In 15 years, no one will have an electric car.

Do you think you own your own electric car? Sorry, we have bad news for you.

With the current and future electric surge, many technological innovations are emerging that are changing our relationship with the automobile. Among them, the most prominent is certainly autonomous driving, but it is not the only one. Route planners, apps for finding charging stations and connecting to them are also flourishing. Not to mention the devices that allow you to connect to your car remotely, control its parameters, monitor it and act on certain commands.

But we speak less of a change which, however, is more profound, which is taking place silently and which is in the process of completely shuffling the cards. This change consists of being less and less “owners” of our car. It is a gradual evolution and advances in small steps, but it concerns all aspects related to the fact of “owning” a car.

Changes once again made possible by technology, sometimes imposed by financial considerations, but in which politics, ecology, notions of security and even “morality” also play their part.

Situation of a silent revolution.

Updates despite us

It has now become commonplace, or at least in the process of becoming, you can update your electric car like your smartphone or your Thermomix recipe list. Tesla has been kicking things off, not without a certain talent for several years now, and “improves” its cars (sorry, your customers’ ones, telltale slip) remotely, regularly pushing updates that bring new services, new features, and even, at sometimes a surplus of energy. Other manufacturers are doing this with more or less success, as this operation seems complex to operate on cars that have not been fully designed around this possibility. But it’s the trend and we’re not going back.

Problem, with IT and connected objects, we do what we want. Which means we can also to remove stuff. While updates most often bring additional features, they can also be synonymous with rolling back, even removing or degrading a feature. This is particularly the case with Tesla, which once amused itself by reducing the range of certain versions of its Model S to preserve battery longevity. Without informing your customers, of course. In 2021, it was the radars integrated in Teslas that cost a new update by disabling them, which made them inoperative in the Autopilot functionality for autonomous driving, since according to the manufacturer the cameras alone could guarantee the latter more efficiently . Before a rollback that seems like a regression to some, to the point of slightly worrying owners of the models in question and who plan to avoid the update.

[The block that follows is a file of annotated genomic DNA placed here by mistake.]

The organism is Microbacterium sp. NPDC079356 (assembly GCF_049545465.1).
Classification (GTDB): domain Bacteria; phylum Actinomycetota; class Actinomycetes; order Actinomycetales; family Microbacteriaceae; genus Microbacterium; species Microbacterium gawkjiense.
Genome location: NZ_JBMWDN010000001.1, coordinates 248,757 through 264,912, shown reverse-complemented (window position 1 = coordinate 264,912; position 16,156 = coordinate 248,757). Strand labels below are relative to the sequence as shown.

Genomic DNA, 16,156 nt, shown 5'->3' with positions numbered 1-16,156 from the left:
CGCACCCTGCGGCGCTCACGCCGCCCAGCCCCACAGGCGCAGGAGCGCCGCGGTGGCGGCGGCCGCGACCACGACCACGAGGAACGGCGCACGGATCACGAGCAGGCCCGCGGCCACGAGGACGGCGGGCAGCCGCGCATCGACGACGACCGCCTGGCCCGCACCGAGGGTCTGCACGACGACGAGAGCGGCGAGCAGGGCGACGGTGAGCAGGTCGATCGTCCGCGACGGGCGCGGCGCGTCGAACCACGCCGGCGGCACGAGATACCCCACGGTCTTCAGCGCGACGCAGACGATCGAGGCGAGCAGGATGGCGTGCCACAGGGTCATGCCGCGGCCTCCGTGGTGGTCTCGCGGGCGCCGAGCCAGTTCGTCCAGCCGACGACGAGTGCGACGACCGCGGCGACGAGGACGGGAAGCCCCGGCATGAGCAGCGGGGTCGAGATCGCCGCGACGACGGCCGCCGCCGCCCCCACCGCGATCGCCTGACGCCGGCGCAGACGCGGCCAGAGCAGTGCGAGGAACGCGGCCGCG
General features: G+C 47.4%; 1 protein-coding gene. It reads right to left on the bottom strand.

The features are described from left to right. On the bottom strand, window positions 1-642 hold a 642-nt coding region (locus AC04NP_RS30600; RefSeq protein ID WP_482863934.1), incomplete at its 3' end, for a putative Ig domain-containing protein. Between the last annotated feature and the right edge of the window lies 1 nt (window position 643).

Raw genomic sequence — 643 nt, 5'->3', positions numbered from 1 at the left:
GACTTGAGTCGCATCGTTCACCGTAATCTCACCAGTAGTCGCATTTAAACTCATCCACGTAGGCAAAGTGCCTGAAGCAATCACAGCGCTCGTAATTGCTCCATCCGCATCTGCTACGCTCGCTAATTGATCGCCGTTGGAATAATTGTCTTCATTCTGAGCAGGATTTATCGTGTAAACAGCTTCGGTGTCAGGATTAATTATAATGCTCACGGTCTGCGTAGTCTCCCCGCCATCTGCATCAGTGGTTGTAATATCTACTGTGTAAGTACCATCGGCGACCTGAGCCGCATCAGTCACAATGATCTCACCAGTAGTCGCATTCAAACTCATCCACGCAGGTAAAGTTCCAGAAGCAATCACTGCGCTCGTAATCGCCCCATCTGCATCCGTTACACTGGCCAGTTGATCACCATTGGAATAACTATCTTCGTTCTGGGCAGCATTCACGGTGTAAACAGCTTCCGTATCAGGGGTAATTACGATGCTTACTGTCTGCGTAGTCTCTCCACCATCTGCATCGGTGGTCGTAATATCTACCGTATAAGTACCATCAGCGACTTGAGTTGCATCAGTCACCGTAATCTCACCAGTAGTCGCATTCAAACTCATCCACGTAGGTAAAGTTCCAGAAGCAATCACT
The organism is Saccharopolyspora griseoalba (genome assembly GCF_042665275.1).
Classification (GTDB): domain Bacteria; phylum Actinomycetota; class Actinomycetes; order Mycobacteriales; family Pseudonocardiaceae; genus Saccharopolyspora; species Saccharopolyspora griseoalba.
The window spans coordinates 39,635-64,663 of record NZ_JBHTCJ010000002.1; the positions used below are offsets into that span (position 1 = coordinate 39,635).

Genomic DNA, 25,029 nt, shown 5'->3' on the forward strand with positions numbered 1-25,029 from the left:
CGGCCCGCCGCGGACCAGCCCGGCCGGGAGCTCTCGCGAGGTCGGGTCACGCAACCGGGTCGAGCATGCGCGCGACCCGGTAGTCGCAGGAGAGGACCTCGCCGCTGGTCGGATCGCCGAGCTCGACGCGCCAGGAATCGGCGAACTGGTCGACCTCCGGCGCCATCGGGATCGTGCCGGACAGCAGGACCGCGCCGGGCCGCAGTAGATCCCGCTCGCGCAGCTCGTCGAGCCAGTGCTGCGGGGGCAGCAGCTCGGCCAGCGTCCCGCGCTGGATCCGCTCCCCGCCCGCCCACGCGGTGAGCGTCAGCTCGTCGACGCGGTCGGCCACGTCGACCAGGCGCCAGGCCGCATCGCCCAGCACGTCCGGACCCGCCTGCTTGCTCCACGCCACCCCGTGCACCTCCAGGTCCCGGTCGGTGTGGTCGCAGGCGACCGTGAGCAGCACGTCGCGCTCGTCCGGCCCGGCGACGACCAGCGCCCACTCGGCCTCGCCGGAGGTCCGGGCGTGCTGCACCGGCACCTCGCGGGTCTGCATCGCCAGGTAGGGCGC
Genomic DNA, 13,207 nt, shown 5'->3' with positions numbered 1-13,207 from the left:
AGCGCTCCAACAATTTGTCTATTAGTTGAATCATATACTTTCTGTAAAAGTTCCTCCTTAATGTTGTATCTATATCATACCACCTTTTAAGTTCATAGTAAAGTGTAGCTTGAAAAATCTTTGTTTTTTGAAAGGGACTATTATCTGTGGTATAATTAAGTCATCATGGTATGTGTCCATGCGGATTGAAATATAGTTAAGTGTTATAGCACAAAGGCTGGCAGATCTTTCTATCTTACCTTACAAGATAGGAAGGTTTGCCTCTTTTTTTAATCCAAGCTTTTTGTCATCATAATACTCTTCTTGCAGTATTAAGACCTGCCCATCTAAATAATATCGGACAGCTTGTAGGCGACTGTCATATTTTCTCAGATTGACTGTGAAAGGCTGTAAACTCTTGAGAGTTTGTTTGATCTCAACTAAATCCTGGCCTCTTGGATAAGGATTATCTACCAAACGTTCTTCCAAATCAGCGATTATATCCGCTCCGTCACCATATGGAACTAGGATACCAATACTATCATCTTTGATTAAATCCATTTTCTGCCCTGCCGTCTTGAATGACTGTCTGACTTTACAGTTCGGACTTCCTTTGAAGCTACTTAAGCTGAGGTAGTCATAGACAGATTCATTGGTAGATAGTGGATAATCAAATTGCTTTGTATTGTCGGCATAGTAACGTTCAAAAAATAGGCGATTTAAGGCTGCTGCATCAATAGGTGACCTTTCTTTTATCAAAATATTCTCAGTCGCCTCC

Fixed term option leasing

Another trend accelerating the “expropriation” of our cars, the possibility of installing and activating additional options after purchase. It’s smart and likely suitable for certain uses (eg renting an air conditioning option only during the summer months). But on the one hand it is not given, on the other it also contributes to this feeling that we are in a car that does not belong to us, and that we ultimately depend on the goodwill of the manufacturer. This is particularly the case for On-demand function or FoD available on the Porsche Taycan, which allows, for example, 10.72 to 19.50 euros per month depending on the option to add Porsche Intelligent Range Manager or InnoDrive (a kind of autopilot) to your car. If you stop paying, the option will be removed. So far there is no problem as it is a deliberate choice, but what happens in case of a dispute over a role or payment? It will likely happen that subscribers to such options will realize that they do not own the entire car.

It is true that, for the moment, this possibility is not yet widespread, but one can imagine that it progressively concerns more and more functionalities, until it makes it possible to mold a tailor-made car, and especially evolutionary or “de-evolutionary” over of time according to your needs, your state of mind… and your means.

Mandatory repairs at an approved service provider

If a Tesla owner is unfortunate enough to make some dented sheet metal, that could be the beginning of trouble. In addition to a possible shortage of parts that sometimes leads to long waiting times, you will also have to submit to the constraint of having your car repaired by a Tesla-approved bodybuilder. As a result, you cannot really choose your repairer, but above all block a repair from a non-approved service provider. How is this possible ? Simply because modern cars are equipped with various sensors that only authorized repairers have access to in order to be able to deactivate them if necessary. Thus, a banal change or smoothing of the rear bumper runs the risk of being very expensive and only possible in a bodywork dubbed by the brand, as it must pay to access Tesla’s various advanced diagnostic systems. Another sign that gives the unpleasant impression that you don’t “own” your car, but that the brand imposes its choices.